That’s what I found out last week when I travelled along memory lane—or should I say, lanes. I rambled off the beaten path on a leisurely drive through rural New Jersey close to where I grew up. Did I mention that I brake for farm stands? I had my eyes peeled, determined to haul back some famous Jersey corn before I hit the highway for my long ride back to Boston.

I didn’t find any farm stands, but what I did come across were side-of-the-road vegetables. You’ve seen them, the fruits of someone’s summer vegetable patch piled on a wobbly old card table, or in a basket set upon another upside-down basket, filled with corn or squash, cucumbers, tomatoes. You’d see a sign written on a piece of cardboard with a black sharpie, or sometimes a fancier white board: cucumbers, 2 for $1.00, cantaloupes, $2.00 each (and they are huge), white peaches in a cardboard basket—

please leave the basket

—$2.00. Dribble down your chin sweet peaches that make you want cry. Why didn’t I bring home more peaches?

Leave your money in the box, we trust you.

If that doesn’t restore your faith in human goodness, then I’m not sure what will.

The Jersey corn of my youth was just as sweet and tender as I remembered. I had enough to grill a few extra ears with

these shrimp skewers

, and then turned the excess into smoky corn chowder. Corn and shrimp, corn and lobster, these are summer indulgences that must be paired before the summer wanes. And when eaten together, for a few moments all is right with the world again.

You could add cream to this soup, but it’s really not necessary. Puree some of the soup in a blender and then add it back to the pot—all the creaminess you could want comes from the starchy sweet corn. Take a few extra minutes to boost the corn flavor with stock made from the cobs. You could make this chowder with any leftover corn, but grilled corn gives it a smoky, intense flavor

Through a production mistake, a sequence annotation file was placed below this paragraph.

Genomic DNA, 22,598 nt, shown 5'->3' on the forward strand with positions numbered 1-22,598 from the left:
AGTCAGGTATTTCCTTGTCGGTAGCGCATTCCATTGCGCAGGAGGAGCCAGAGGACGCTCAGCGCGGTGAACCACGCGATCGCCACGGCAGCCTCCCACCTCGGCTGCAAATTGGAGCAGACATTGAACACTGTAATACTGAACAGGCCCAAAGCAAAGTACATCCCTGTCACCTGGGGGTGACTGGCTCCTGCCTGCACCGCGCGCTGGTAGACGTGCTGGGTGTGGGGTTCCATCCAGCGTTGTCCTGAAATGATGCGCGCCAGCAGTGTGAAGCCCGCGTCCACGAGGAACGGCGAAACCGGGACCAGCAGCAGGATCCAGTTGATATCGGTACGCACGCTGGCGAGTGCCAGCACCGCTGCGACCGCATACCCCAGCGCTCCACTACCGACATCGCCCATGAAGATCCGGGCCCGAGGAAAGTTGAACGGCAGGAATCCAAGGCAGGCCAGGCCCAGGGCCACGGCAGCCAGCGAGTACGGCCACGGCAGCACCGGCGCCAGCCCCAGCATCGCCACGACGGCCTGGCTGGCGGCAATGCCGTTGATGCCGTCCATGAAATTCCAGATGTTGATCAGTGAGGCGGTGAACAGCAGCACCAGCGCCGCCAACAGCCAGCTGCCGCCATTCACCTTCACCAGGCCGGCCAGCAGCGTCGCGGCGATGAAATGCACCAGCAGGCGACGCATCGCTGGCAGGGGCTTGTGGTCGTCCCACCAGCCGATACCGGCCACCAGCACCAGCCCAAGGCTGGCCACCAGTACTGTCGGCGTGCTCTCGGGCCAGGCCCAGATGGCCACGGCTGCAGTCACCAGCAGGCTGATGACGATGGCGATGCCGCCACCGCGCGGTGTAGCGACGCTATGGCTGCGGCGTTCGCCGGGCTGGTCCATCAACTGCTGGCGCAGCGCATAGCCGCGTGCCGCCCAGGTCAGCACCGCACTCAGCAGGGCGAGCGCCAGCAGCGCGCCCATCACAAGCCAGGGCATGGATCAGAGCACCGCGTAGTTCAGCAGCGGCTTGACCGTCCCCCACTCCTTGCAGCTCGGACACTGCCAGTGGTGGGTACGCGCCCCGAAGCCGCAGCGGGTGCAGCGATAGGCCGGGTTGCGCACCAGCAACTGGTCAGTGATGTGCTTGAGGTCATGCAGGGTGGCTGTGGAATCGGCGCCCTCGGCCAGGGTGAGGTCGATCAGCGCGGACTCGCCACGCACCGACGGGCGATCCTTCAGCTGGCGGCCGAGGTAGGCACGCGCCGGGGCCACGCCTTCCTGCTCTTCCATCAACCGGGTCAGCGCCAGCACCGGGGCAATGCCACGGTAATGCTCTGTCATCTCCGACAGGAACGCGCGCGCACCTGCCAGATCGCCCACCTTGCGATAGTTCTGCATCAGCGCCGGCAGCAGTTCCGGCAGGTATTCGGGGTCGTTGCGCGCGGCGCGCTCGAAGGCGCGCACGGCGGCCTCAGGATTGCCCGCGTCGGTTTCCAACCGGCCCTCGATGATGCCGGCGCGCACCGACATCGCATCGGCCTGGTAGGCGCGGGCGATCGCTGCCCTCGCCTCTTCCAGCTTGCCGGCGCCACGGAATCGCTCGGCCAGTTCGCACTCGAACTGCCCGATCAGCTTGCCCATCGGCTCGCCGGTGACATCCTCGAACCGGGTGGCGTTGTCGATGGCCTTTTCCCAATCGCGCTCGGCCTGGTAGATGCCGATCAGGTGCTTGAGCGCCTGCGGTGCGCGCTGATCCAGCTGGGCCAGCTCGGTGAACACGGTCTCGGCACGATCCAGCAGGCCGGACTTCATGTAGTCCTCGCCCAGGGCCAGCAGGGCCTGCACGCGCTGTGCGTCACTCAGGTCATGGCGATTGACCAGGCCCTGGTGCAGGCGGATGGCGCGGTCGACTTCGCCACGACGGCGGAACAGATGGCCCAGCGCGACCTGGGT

.

Size and sweetness of corn varies a lot at this time of year, so your yield may be greater if you use large ears. Leftover soup can be frozen. (If you leave out the shrimp, you can even make this a vegan chowder.) If you skip the shrimp, another option would be to  add some finely diced salt pork sautéed with the onion and celery; that would add a nice contrast to the sweetness of the corn. It's a very good recipe to tinker with.

Smoky corn chowder recipe

Makes 8 to 10 cups

2 tablespoons unsalted butter

1 medium onion, finely chopped

3 stalks celery, finely diced

2 medium potatoes, (10 ounces total) peeled and cut into 3/8-inch dice

Kernels cut from 6 medium ears of grilled corn

5 cups water, chicken stock or corn stock (see below)

Salt and pepper, to taste

8 grilled shrimp

2 tablespoons chopped fresh parsley

1. Melt the butter in a large pot over medium heat. Add the onions and celery and cook for 5 minutes, until soft. Add the potatoes, corn kernels, water, and salt and pepper to taste. Bring to a simmer. Cook for 20 minutes, or until the vegetables are tender.

2. Puree 3 cups of the soup until smooth in a blender. Stir back into the soup pot. Taste and add more salt and pepper if you like.

3. Coarsely chop 4 of the shrimp.

4. Ladle the soup into 4 bowls. Garnish each bowl with some chopped shrimp and 1 whole shrimp. Sprinkle with chopped parsley and serve.

Once you have scraped away the kernels, you can use the corncobs for a delicious stock.

Corn stock recipe

Makes 5 to 6 cups

6 corncobs (without kernels), broken in half

1/2 onion, sliced

1 stalk celery, sliced

2 to 3 sprigs parsley

1/2 teaspoon salt

1. Place the corncobs, onion, celery, parsley and salt in a large pot. Add 8 cups water and bring to a boil over medium heat. Adjust the heat to a simmer and cook for 20 to 25 minutes. Strain.

How to grill corn on the cob

There are several ways to go about this, but I like the following. Grilling concentrates the flavors, and the cooked corn is often slightly drier than it would be if cooked in boiling water. When left on the ears, the husks insulate the corn and it more or less steams on the grill. Some people like to soak the corn in water for about 15 minutes before grilling, but I usually skip that step in pursuit of drier, charred kernels. Once the corn is cooked, peel back the husks. If the kernels are not charred to your liking, simply throw the ears back on the grill for a few seconds.